We need to make things happen FOR us - rather than expect things to happen TO us. I thought asking for help was a sign of weakness. I thought anyone who spoke over me was guilty of a deliberate sabotage of me personally. Everything that didn't happen exactly as I expected them to was somehow "overcome by events" and not my fault.
The more life I lived, the more I learned that life WILL happen to us if we aren't proactive. We have a hell of a lot more control over our lives than we care to admit. The choices we make each and every day help shape the next day. And the next. Everything adds up. The pile gets deeper.
What I learned: The more proactive I am, the more successful I become. I am not afraid to ask for help. I no longer take things so personally. People are going to be who they want to be, and that includes me. I finally asked myself who that person is. Who do I want to be? Then, be that person.
Money means very little without purpose
Straight out of college, I made good money. It was my very first real gig, and I was enjoying the cash flow. And let's be honest: This is natural. The first time a person makes real money, they'll spend it.
Finally. Dependable spendable cash!
But, it's not like I didn't save at all. I saved a little.
I did what I thought I was supposed to do regarding that "saving" thing. I contributed just enough into my 401k so the company would match it. I put a few pennies each month into a company-sponsored Roth IRA as well. I also budgeted. Each and every paycheck, I'd fan out that money into their respective pots, then proceed about my life as if everything was fine.
Truth be told, things were fine...so long as I had no intention of retiring anytime soon. My budget was failing me (or rather, I was failing my budget).
Worse of all, I had absolutely no idea.
I robotically budgeted, but it was purely circumstantial. Beyond the pittance I saved into my 401k and my "reserve" pot from my budget, I basically considered everything else to be freely available money for spending.
Not money that COULD be spent. Money that SHOULD be spent.
And like a good little soldier, I spent it. Spent it good. Spent it on nice things, like expensive camera equipment. A miniature pool table for my already-crowded little apartment. Restaurants. Anything I wanted, I bought.
My money didn't have a purpose. I "saved" like I thought I should and then proceeded to spend the rest simply because I could.
It's like chocolate lying on your bedside table. I mean, come on! That chocolate is there to be eaten, not stared at and saved for later. It's right there! You're doing well. You're working hard. You deserve to have a piece.
What I learned: Budgeting isn't the magic sauce to financial independence and early retirement. Neither is saving. Money needs a purpose. A reason for its presence. Simply "having money" doesn't get people rich, and it sure as hell won't let any of us retire early. Not without a purpose.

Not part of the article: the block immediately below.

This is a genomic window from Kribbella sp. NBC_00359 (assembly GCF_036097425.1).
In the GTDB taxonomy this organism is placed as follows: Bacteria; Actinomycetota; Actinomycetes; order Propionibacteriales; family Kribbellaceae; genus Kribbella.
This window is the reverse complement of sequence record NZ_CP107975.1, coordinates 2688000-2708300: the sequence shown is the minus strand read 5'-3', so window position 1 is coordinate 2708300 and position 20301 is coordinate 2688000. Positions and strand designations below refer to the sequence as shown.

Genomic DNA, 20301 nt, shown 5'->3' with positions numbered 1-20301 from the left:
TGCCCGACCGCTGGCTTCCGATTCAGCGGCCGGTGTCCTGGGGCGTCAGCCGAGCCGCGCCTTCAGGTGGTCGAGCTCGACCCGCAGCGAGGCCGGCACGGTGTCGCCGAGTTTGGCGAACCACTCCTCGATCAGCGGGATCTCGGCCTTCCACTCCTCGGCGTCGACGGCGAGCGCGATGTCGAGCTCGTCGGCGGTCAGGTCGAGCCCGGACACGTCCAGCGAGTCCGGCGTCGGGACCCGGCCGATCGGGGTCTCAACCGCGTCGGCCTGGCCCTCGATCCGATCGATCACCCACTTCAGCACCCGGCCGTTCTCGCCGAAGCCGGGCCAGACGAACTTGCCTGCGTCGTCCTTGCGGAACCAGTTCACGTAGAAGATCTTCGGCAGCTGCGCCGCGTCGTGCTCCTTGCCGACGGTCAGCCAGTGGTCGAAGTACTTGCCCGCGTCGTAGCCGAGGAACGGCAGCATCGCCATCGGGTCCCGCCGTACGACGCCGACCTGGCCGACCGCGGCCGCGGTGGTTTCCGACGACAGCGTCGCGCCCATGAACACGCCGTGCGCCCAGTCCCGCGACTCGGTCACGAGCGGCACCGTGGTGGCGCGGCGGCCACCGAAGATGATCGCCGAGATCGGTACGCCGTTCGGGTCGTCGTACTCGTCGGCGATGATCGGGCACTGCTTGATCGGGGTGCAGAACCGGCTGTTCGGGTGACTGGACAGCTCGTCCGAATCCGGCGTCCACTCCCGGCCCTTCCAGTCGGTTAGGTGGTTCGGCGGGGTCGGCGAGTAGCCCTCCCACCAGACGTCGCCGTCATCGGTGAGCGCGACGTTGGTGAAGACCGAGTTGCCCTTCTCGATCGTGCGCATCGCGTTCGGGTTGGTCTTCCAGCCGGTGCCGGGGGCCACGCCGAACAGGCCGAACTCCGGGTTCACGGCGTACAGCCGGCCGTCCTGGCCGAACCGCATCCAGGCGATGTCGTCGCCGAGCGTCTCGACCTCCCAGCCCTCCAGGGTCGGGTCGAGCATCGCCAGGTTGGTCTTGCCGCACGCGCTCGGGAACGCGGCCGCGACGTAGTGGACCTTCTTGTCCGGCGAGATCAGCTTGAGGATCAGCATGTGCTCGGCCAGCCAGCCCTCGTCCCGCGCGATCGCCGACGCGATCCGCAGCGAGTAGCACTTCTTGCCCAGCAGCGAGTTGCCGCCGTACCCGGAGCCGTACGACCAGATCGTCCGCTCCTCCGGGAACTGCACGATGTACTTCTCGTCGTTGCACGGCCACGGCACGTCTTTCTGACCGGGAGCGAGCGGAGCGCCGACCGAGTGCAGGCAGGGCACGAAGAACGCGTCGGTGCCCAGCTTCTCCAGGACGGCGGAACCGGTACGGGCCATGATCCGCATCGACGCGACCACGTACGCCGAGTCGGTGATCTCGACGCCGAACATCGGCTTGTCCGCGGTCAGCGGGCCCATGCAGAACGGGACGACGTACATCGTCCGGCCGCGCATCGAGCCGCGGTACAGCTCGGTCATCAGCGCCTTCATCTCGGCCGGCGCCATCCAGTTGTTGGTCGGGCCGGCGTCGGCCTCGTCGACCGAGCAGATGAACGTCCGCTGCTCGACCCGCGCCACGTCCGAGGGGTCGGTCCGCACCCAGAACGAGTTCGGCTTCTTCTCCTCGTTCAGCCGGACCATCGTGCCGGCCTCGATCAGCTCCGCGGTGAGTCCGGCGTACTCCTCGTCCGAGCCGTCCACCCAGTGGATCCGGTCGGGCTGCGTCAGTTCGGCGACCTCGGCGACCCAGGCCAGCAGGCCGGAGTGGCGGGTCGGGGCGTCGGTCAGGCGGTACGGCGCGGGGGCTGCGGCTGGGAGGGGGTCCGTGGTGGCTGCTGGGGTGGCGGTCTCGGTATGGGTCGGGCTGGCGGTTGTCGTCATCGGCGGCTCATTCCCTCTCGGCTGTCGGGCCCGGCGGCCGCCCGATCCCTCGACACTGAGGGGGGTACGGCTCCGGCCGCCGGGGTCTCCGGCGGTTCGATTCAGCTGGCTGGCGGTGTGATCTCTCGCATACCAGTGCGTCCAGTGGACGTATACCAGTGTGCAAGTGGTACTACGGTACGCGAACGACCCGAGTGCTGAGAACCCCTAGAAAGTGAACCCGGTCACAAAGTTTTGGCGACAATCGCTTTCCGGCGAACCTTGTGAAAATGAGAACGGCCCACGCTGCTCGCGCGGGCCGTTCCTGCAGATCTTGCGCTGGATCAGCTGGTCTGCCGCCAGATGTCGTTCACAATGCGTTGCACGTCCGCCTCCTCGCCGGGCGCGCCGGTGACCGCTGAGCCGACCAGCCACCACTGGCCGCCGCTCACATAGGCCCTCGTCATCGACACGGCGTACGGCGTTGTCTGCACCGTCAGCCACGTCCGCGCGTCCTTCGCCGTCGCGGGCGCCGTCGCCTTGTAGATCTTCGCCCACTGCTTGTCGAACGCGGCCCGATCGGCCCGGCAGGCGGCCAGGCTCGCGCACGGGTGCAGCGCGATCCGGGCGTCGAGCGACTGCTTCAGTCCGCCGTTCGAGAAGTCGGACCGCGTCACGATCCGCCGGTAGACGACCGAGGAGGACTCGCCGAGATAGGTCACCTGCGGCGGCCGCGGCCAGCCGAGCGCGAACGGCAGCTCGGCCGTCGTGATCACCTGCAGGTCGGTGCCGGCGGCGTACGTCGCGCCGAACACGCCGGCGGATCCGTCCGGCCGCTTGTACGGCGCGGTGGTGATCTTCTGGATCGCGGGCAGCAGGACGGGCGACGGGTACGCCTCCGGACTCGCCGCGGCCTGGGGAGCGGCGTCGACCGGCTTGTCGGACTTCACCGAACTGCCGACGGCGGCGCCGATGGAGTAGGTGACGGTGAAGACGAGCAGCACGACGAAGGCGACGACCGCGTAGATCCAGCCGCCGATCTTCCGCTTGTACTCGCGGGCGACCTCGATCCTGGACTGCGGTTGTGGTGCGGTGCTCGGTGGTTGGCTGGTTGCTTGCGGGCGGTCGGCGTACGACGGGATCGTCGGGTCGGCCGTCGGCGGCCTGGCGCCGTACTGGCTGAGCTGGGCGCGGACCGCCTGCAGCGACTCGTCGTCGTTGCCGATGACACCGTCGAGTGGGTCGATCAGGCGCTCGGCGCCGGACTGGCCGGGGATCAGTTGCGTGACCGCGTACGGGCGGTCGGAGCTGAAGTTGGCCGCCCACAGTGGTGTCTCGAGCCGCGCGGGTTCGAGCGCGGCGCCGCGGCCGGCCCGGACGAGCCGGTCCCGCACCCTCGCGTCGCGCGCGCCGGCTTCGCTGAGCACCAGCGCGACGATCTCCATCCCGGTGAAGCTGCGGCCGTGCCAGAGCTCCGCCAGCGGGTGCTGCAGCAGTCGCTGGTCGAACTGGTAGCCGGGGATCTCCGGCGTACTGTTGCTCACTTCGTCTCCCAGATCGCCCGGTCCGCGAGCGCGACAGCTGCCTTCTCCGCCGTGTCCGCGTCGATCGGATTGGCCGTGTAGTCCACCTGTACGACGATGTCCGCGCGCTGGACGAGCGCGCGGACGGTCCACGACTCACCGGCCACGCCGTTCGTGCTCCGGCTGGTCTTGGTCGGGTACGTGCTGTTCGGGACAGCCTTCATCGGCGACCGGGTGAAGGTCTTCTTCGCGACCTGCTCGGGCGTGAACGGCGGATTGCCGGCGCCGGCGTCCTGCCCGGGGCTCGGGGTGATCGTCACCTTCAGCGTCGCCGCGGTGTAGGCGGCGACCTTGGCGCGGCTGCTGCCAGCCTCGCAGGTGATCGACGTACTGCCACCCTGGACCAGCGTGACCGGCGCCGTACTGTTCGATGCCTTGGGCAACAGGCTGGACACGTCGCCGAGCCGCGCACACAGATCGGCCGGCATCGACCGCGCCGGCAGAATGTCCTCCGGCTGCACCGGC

However, on the bright side...
I've made a lot of mistakes. And, that's okay. I made these retirement-killing errors while I was young and with a lot of time to correct them. In a way, I think I got them completely out of my system.
In theory, I won't make those same mistakes again. In theory...
I know what driving around in a loud sports car and the fastest bike on the road is like, so I no longer have that urge.
I know what it's like to eat every meal out and live like a rockstar.
I've been the person who buys himself everything he wants, almost without hesitation. Been there, done that.
Throughout all these mistakes, the urge to live like a badass superstar has come and gone. Hopefully, for good.
But, I keep asking myself: If I hadn't made those mistakes in a previous life, would I be more likely to make them in a later one?
P.S. Check out the chain gang of other personal finance bloggers who are writing about their mistakes in life and what they learned from them!
ThinkSaveRetire – Don’t brag about success; tell me your failures
A Chronical of a Father with Cents - My financial mistakes
A Journey to FI - My financial mistakes
OthalaFehu – Budget Bungles, Money Muddles, and Fiscal Flubs
Turning Point Money – My Financial Mistakes
Femme Cents – 7 Lessons I Learned from my Biggest Financial Mistake
Jumpstart From Scratch - Recent financial blunder
Gen Y Money - Investing mistakes in my 20s
Atypical Life - Five super lame blunders from my life
The Frugal Gene - Top 5 sorry ass mistakes made in my 20s
99 to 1 percent - 6 financial mistakes and 15 lessons learned
Winning Personal Finance - My 7 most regrettable financial decisions
Chief Mom Officer - Overdrawn checking account!
Foreign Born MD - Biggest mistake: Over a million dollars worth